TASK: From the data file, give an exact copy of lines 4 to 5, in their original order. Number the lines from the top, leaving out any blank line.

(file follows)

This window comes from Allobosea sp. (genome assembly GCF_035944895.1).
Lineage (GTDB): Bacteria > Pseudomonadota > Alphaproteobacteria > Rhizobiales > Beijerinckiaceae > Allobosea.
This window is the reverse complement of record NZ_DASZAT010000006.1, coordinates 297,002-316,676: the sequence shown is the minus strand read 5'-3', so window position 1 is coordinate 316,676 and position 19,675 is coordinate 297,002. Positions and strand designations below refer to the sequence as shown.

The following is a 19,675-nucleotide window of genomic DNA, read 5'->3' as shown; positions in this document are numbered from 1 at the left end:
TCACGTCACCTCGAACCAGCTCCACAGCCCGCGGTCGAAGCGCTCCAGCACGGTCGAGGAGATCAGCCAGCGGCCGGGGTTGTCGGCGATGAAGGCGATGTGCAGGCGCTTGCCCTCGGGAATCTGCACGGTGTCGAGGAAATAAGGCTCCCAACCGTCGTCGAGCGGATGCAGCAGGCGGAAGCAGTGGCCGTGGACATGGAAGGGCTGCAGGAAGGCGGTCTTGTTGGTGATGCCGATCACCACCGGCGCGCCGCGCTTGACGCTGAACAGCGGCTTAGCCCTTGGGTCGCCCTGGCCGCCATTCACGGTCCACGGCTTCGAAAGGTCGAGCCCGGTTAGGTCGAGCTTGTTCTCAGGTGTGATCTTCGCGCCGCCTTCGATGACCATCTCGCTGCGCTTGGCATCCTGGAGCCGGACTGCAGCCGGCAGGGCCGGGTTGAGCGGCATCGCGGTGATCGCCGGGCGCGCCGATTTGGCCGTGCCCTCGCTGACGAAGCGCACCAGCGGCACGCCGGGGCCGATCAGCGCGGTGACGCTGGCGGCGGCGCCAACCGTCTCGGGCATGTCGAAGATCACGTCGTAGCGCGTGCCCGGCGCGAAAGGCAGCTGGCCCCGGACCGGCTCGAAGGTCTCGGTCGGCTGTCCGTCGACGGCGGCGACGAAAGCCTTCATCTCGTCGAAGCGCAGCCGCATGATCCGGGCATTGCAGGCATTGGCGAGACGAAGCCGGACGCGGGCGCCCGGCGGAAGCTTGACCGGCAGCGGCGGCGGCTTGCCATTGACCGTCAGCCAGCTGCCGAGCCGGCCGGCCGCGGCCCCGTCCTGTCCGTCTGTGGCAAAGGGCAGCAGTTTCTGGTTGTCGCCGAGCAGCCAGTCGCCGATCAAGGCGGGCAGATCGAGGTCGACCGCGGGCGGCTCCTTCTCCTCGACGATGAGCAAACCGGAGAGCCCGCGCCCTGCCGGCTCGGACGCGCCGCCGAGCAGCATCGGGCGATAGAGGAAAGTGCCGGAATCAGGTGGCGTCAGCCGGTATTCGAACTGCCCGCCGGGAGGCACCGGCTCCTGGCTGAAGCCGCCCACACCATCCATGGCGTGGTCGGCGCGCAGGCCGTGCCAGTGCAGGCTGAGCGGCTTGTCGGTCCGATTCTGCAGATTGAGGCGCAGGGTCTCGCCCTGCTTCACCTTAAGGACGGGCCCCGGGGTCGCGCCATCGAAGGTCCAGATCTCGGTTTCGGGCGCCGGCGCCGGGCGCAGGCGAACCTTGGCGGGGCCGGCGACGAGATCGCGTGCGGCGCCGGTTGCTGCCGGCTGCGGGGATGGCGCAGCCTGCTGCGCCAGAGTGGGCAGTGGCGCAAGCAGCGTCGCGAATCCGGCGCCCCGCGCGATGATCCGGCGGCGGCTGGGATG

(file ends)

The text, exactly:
The following is a 19,675-nucleotide window of genomic DNA, read 5'->3' as shown; positions in this document are numbered from 1 at the left end:
TCACGTCACCTCGAACCAGCTCCACAGCCCGCGGTCGAAGCGCTCCAGCACGGTCGAGGAGATCAGCCAGCGGCCGGGGTTGTCGGCGATGAAGGCGATGTGCAGGCGCTTGCCCTCGGGAATCTGCACGGTGTCGAGGAAATAAGGCTCCCAACCGTCGTCGAGCGGATGCAGCAGGCGGAAGCAGTGGCCGTGGACATGGAAGGGCTGCAGGAAGGCGGTCTTGTTGGTGATGCCGATCACCACCGGCGCGCCGCGCTTGACGCTGAACAGCGGCTTAGCCCTTGGGTCGCCCTGGCCGCCATTCACGGTCCACGGCTTCGAAAGGTCGAGCCCGGTTAGGTCGAGCTTGTTCTCAGGTGTGATCTTCGCGCCGCCTTCGATGACCATCTCGCTGCGCTTGGCATCCTGGAGCCGGACTGCAGCCGGCAGGGCCGGGTTGAGCGGCATCGCGGTGATCGCCGGGCGCGCCGATTTGGCCGTGCCCTCGCTGACGAAGCGCACCAGCGGCACGCCGGGGCCGATCAGCGCGGTGACGCTGGCGGCGGCGCCAACCGTCTCGGGCATGTCGAAGATCACGTCGTAGCGCGTGCCCGGCGCGAAAGGCAGCTGGCCCCGGACCGGCTCGAAGGTCTCGGTCGGCTGTCCGTCGACGGCGGCGACGAAAGCCTTCATCTCGTCGAAGCGCAGCCGCATGATCCGGGCATTGCAGGCATTGGCGAGACGAAGCCGGACGCGGGCGCCCGGCGGAAGCTTGACCGGCAGCGGCGGCGGCTTGCCATTGACCGTCAGCCAGCTGCCGAGCCGGCCGGCCGCGGCCCCGTCCTGTCCGTCTGTGGCAAAGGGCAGCAGTTTCTGGTTGTCGCCGAGCAGCCAGTCGCCGATCAAGGCGGGCAGATCGAGGTCGACCGCGGGCGGCTCCTTCTCCTCGACGATGAGCAAACCGGAGAGCCCGCGCCCTGCCGGCTCGGACGCGCCGCCGAGCAGCATCGGGCGATAGAGGAAAGTGCCGGAATCAGGTGGCGTCAGCCGGTATTCGAACTGCCCGCCGGGAGGCACCGGCTCCTGGCTGAAGCCGCCCACACCATCCATGGCGTGGTCGGCGCGCAGGCCGTGCCAGTGCAGGCTGAGCGGCTTGTCGGTCCGATTCTGCAGATTGAGGCGCAGGGTCTCGCCCTGCTTCACCTTAAGGACGGGCCCCGGGGTCGCGCCATCGAAGGTCCAGATCTCGGTTTCGGGCGCCGGCGCCGGGCGCAGGCGAACCTTGGCGGGGCCGGCGACGAGATCGCGTGCGGCGCCGGTTGCTGCCGGCTGCGGGGATGGCGCAGCCTGCTGCGCCAGAGTGGGCAGTGGCGCAAGCAGCGTCGCGAATCCGGCGCCCCGCGCGATGATCCGGCGGCGGCTGGGATG